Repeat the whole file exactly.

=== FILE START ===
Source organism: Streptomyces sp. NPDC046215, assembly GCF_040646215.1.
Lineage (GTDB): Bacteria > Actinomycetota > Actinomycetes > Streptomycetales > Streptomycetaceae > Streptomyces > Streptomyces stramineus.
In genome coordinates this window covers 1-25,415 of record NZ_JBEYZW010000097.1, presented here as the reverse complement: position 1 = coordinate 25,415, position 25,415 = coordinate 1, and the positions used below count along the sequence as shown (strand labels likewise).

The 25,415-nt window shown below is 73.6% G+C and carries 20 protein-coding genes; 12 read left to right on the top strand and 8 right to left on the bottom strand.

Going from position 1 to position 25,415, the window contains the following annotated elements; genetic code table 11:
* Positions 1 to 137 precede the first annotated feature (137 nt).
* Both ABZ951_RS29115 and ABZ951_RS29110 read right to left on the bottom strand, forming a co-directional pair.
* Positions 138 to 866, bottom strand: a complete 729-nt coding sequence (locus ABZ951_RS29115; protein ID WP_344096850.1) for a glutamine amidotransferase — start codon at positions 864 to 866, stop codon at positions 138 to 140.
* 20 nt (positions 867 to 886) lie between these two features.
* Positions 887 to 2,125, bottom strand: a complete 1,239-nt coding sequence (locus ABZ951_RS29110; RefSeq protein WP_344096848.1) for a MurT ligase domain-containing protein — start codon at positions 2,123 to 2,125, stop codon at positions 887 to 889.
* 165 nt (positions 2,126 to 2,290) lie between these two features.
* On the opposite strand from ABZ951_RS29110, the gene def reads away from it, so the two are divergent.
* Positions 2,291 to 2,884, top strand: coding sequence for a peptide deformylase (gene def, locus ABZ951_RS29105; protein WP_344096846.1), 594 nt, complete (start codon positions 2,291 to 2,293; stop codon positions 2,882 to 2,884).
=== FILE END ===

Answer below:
Source organism: Streptomyces sp. NPDC046215, assembly GCF_040646215.1.
Lineage (GTDB): Bacteria > Actinomycetota > Actinomycetes > Streptomycetales > Streptomycetaceae > Streptomyces > Streptomyces stramineus.
In genome coordinates this window covers 1-25,415 of record NZ_JBEYZW010000097.1, presented here as the reverse complement: position 1 = coordinate 25,415, position 25,415 = coordinate 1, and the positions used below count along the sequence as shown (strand labels likewise).

The 25,415-nt window shown below is 73.6% G+C and carries 20 protein-coding genes; 12 read left to right on the top strand and 8 right to left on the bottom strand.

Going from position 1 to position 25,415, the window contains the following annotated elements; genetic code table 11:
* Positions 1 to 137 precede the first annotated feature (137 nt).
* Both ABZ951_RS29115 and ABZ951_RS29110 read right to left on the bottom strand, forming a co-directional pair.
* Positions 138 to 866, bottom strand: a complete 729-nt coding sequence (locus ABZ951_RS29115; protein ID WP_344096850.1) for a glutamine amidotransferase — start codon at positions 864 to 866, stop codon at positions 138 to 140.
* 20 nt (positions 867 to 886) lie between these two features.
* Positions 887 to 2,125, bottom strand: a complete 1,239-nt coding sequence (locus ABZ951_RS29110; RefSeq protein WP_344096848.1) for a MurT ligase domain-containing protein — start codon at positions 2,123 to 2,125, stop codon at positions 887 to 889.
* 165 nt (positions 2,126 to 2,290) lie between these two features.
* On the opposite strand from ABZ951_RS29110, the gene def reads away from it, so the two are divergent.
* Positions 2,291 to 2,884, top strand: coding sequence for a peptide deformylase (gene def, locus ABZ951_RS29105; protein WP_344096846.1), 594 nt, complete (start codon positions 2,291 to 2,293; stop codon positions 2,882 to 2,884).